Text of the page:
In times like these, it is refreshing to take a step away for a moment and celebrate something uniquely our own — the Florida Grower Citrus Achievement Award. This year, the honor goes to Steven B. Callaham, CEO and Executive Vice President of Dundee Citrus Growers Association (Dundee CGA).
The Polk County native was born and raised in the heart of citrus country. It is where he developed a love for the crop and its people. He has spent the majority of his career in service to the state’s citrus industry.
“My life was surrounded by groves, growers, citrus-related businesses, and folks that worked in the industry,” Callaham says. “Many of them were close family friends and neighbors. Citrus was iconic, and I was always envious of the people that worked in the industry. Their work didn’t appear to be a job but more of a lifestyle. They were passionate about citrus and seemed to thoroughly enjoy what they did. That is exactly how I feel today and have felt for the past 25 years working in the industry. I love the Florida citrus industry. I love my job, and I can’t imagine doing anything different.”
Managing through HLB
Not long after graduating from the University of Florida with a degree in horticultural sciences, Callaham landed his first job in the citrus industry, working with the Lake Wales Citrus Growers Association. After four years on the job, Callaham joined the Dundee CGA to manage harvesting operations. The Lake Wales Growers Association soon after merged into Dundee CGA, along with Winter Haven Citrus Growers Association.
In 2003, only two-and-half years after joining Dundee CGA, Callaham was promoted to CEO and Executive Vice President of the cooperative. At 31, he was the youngest CEO in the history of Dundee CGA.
Two years later, HLB was confirmed in Florida for the first time. In the decade-plus since, the disease has spread across the state. Callaham says he’s proud that Dundee CGA has held ranks despite HLB.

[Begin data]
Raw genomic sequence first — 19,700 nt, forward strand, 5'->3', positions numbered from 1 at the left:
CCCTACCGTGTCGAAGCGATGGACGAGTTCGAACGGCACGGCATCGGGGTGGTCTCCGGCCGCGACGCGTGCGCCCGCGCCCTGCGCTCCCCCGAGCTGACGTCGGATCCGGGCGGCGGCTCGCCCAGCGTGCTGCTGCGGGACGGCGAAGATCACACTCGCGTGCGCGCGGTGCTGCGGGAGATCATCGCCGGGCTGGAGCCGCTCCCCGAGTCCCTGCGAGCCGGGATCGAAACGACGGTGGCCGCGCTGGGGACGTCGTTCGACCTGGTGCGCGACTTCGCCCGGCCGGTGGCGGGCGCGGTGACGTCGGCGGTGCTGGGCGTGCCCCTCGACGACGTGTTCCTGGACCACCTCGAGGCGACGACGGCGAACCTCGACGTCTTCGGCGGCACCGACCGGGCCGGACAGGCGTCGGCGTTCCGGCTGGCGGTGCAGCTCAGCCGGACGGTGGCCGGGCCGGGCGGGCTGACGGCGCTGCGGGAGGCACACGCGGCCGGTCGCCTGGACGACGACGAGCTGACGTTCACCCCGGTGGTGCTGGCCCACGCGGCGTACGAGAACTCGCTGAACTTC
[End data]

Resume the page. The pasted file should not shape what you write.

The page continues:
“When the Lake Wales and Winter Haven associations merged in with Dundee CGA, we became a much larger cooperative,” Callaham says “We had more than 200 grower members and more than 10,000 acres in membership. And our numbers are still very close to that today, although our groves are not as productive as they once were due to HLB.”
Callaham oversaw a planting incentive program rolled out by Dundee CGA — one of the first in the HLB era. The program provided members a loan for new trees and planting with the understanding the loan would be forgiven if growers delivered fruit to the cooperative for a certain number of years.
“We rolled out the planting incentive program in 2012,” he says. “That was an effort to help growers to be able to spread their risk and replant fresh fruit groves that were not economically productive anymore because of HLB. That was a big help for us and provided trees for more than 1,000 acres. Today, those groves are doing well and producing fruit for us.”
Callaham adds that members have learned a lot about what varieties perform better in the presence of HLB. They also have learned how to deploy tree and root health regimes to improve quality and productivity.
Bigger and Better CUPS
While growers have learned better practices to keep trees productive, Dundee CGA has championed the effort to move groves inside out of harm’s way from the Asian citrus psyllid and HLB. Citrus under protective screen (CUPS), Callaham believes, is one way to ensure the sustainability of Dundee CGA and the industry overall.
In January 2019, Florida Grower featured the cooperative’s new CUPS complex in Polk County. The first trees were planted in phase 1 of the structures in December 2018 — 110 acres under cover. Those trees are growing fast and have set fruit for commercial harvest next season.
Phase 2 construction has been completed with planting planned for this summer. Phase 3 construction will begin this summer as well. When completed, the complex will house about 300 acres under screen. Callaham says it’s certainly the largest facility of its kind in the U.S., and as far as he knows, in the world.
“You forget how pretty and how healthy a tree can look without the HLB pressure,” Callaham says. “It is unbelievable how fast the trees have grown under the screen. We have a very intensive scouting program and have yet to find a psyllid in the structures. If we do, we have spray protocols in place to quickly manage them.”